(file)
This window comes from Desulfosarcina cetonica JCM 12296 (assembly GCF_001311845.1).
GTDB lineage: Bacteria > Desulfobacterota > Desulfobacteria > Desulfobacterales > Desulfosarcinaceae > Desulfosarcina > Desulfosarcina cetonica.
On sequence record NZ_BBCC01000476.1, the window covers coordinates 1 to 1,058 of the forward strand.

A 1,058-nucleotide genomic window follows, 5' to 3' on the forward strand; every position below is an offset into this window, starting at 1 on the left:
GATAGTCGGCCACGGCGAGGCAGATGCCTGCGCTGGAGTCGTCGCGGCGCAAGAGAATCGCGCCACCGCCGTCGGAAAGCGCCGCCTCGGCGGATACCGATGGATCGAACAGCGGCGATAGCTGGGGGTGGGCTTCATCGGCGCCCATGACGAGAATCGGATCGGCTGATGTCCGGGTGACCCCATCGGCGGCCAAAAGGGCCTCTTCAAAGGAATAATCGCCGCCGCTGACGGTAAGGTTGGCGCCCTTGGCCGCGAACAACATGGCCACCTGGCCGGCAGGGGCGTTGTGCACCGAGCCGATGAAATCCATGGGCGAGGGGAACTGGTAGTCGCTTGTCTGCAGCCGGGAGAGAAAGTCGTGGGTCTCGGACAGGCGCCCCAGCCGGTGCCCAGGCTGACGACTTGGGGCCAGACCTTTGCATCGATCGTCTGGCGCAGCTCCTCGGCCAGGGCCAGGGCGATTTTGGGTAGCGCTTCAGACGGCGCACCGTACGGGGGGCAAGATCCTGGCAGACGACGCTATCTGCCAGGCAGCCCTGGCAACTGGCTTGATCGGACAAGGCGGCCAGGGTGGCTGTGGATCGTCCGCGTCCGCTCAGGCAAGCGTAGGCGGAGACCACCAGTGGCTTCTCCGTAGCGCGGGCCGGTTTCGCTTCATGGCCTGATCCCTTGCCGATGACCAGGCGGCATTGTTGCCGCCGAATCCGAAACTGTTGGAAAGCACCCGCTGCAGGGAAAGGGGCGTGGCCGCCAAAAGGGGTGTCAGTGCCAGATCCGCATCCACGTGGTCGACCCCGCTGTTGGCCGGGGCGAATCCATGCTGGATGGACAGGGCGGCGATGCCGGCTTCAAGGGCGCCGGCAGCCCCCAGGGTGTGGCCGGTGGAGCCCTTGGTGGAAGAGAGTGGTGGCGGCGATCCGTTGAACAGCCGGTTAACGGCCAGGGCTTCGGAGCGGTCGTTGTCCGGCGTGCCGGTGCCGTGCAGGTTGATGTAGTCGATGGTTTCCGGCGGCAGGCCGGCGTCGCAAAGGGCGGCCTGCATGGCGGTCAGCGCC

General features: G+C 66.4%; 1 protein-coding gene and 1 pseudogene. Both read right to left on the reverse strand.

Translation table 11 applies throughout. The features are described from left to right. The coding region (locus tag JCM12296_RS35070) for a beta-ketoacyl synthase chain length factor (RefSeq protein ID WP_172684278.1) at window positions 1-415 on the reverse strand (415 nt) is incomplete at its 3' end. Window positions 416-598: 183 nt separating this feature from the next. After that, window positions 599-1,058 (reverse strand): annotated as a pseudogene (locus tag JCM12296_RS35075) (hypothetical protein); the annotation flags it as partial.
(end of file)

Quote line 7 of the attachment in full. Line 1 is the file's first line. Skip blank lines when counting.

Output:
Translation table 11 applies throughout. The features are described from left to right. The coding region (locus tag JCM12296_RS35070) for a beta-ketoacyl synthase chain length factor (RefSeq protein ID WP_172684278.1) at window positions 1-415 on the reverse strand (415 nt) is incomplete at its 3' end. Window positions 416-598: 183 nt separating this feature from the next. After that, window positions 599-1,058 (reverse strand): annotated as a pseudogene (locus tag JCM12296_RS35075) (hypothetical protein); the annotation flags it as partial.